The Pfizer / BioNTech coup has an unexpected side effect on the German municipality where scientists first developed it: for the first time in three decades, the city of Mainz expects to free itself from its debts thanks to the revenue taxes generated by the company’s global success.
Mainz’s decision to use its financial windfall to cut corporate tax rates as well in hopes of luring industry, especially biotech companies, is drawing criticism from neighboring cities and economists, however.
The city of about 217,000 inhabitants of the western state of Rhineland-Palatinate has been in crushing debt since the early 1990s, when the authorities took out a loan that reached 1.3 billion euros (1.1 billion euros). pounds sterling). In the first year of the pandemic, the Rhine River City’s debt accumulated an additional 30 million euros in interest alone.
But the success of BioNTech, whose founders Uğur Şahin and Özlem Türeci worked with pharmaceutical giant Pfizer to test and manufacture their vaccine Comirnaty in 2020, transformed Mainz’s fortunes.
Instead of a planned budget overrun of 36 million euros in 2021, the city’s Senate announced a budget surplus of 1.09 billion euros this winter. With another surplus of 490.8 million euros expected in 2022, Mainz hopes to clear its remaining debt within a year.
Due to German tax secrecy laws, BioNTech has not been officially named as the source of what the Mainz Senate calls the city’s “Cinderella story”. But the sheer wealth of the company that created the first vaccine authorized in the West is no secret. In January-September 2021, BioNTech made € 10.3 billion in pre-tax profits, of which it paid € 3.2 billion in taxes – although the company has several locations in Germany and has no specified which municipalities the money went to.
Prior to the Covid-19 pandemic, Mainz’s main gift to the world was the printing press, whose inventor, Johannes Gutenberg, developed a method of movable type printing in the city around 1440.
The mayor of Mainz, Michael Ebling, said that the groundbreaking development of BioNTech’s mRNA vaccine was of equally exceptional importance. He told the Guardian he wanted to use tax money to pay off his city’s debts, rather than invest in spectacular infrastructure projects. “Christmas may be upon us, but for the city of Mainz now is not the time to make long wish lists,” said Ebling. “The tax windfall will certainly make it easier to honor the other achievements that our city has offered to the world.
In addition to promoting Mainz’s role in the printing revolution, the mayor said he would nurture his reputation as an innovator in football: Liverpool coach Jürgen Klopp and Chelsea’s Thomas Tuchel first met made known by managing local Bundesliga club Mainz 05. “We can renovate the Gutenberg printing museum and our football fields will remain in such a condition that every player can play a clean pass,” he said.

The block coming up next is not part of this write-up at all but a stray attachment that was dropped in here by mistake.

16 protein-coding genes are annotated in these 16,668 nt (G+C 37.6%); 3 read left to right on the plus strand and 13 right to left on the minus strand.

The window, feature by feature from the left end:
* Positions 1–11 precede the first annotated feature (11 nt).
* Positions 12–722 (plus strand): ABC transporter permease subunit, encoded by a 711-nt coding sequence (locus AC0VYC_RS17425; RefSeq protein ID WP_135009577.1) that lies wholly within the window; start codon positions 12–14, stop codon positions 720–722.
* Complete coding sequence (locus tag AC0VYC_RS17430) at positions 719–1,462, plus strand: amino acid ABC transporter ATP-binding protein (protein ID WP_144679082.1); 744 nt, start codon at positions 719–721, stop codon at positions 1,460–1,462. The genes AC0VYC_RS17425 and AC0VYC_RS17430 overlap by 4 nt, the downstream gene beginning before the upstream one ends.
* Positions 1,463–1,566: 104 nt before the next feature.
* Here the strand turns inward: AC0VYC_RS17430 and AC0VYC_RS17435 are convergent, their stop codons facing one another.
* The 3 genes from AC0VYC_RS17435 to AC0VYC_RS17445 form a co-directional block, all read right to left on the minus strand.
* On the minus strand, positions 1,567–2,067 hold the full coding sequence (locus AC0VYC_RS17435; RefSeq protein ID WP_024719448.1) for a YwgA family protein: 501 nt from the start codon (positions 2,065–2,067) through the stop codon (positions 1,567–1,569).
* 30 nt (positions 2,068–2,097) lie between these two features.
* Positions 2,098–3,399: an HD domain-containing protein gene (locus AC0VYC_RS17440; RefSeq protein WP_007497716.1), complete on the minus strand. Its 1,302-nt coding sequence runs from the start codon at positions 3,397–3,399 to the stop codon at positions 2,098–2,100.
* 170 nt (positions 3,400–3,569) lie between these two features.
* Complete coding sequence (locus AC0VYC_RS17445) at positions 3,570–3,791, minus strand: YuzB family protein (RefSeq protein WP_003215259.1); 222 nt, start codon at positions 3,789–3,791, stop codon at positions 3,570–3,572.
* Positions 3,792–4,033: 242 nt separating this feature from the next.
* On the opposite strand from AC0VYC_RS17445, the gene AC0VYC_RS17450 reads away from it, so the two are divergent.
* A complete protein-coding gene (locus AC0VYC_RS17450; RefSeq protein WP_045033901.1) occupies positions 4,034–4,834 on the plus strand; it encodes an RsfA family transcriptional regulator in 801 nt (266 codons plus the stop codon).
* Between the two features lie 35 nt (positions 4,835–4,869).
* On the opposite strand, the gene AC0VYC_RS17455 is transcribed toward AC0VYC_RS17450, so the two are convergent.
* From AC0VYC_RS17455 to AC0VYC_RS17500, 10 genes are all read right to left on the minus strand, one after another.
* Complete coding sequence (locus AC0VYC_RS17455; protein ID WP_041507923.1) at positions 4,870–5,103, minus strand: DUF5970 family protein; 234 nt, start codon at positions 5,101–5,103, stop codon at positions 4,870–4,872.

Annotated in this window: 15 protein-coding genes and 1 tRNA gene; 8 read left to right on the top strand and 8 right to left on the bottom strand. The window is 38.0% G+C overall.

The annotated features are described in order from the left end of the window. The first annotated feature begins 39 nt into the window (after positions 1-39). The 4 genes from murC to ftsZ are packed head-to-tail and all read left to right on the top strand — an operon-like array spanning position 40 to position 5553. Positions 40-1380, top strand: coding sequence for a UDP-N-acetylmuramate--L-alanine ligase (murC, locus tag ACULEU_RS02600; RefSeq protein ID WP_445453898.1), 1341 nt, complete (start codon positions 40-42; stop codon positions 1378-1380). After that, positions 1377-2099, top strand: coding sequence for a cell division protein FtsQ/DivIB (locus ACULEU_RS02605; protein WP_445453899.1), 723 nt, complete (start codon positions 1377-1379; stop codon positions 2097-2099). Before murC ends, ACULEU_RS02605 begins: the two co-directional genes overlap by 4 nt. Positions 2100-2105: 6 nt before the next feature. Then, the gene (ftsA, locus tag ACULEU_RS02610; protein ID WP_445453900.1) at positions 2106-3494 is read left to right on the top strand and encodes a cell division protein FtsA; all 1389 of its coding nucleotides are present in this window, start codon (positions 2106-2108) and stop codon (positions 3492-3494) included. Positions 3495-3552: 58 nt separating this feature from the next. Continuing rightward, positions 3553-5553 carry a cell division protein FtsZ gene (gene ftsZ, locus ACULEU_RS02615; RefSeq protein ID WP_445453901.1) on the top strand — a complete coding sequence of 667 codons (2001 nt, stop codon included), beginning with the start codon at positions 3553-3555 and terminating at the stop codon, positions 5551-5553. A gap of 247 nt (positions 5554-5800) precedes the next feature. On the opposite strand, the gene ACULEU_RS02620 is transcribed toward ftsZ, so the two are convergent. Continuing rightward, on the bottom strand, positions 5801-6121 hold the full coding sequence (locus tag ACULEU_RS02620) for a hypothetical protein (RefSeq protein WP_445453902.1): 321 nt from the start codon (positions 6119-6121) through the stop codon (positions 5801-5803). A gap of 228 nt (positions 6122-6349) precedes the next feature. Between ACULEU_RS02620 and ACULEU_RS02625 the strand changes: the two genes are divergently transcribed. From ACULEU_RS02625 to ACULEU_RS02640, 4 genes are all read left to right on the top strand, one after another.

Ebling’s biggest plan, however, is to build on the success of vaccine makers and turn Mainz into a global biotechnology hub: a 12-hectare (30-acre) piece of land near the headquarters of BioNTech, the university clinic and the German Cancer Research Center was assigned For development.
Over the next 10 years, the city hopes to create 5,000 new jobs, in part by attracting businesses through much lower corporate tax rates, which German municipalities can impose in addition to the federal corporate tax rate. companies by 3.5%. Mainz plans to cut its corporate tax rate from 440 to 310 percentage points, by far the lowest of German cities with more than 50,000 residents.
The Senate said the reduction was a giveaway not only for science startups looking for a new home, but also for small businesses that have suffered from the pandemic. A spokesperson denied that the reduced tax rate was designed to prevent BioNTech from moving to other low-tax regions.
But in Wiesbaden, theoretically Mainz’s richest brother across the Rhine, local politicians criticized Mainz as “extremely lacking in solidarity,” while economists predicted the move could trigger a race to the bottom. among German cities.
“It is understandable that Mainz lowered the tax rate, but I would share the criticisms of local politicians as to the extent to which they are reducing the rate,” said René Geissler, professor of public management at the Technical University of Sciences applied by Wildau. “It’s a bit of a bomb.”
“This will create enormous pressure on other cities to follow suit,” he added, wondering if the plan would necessarily bear fruit. For startups, he said, a low tax rate was often much less important when choosing their headquarters than proximity to research institutions or companies working in the same field, conditions already on offer. by Mainz.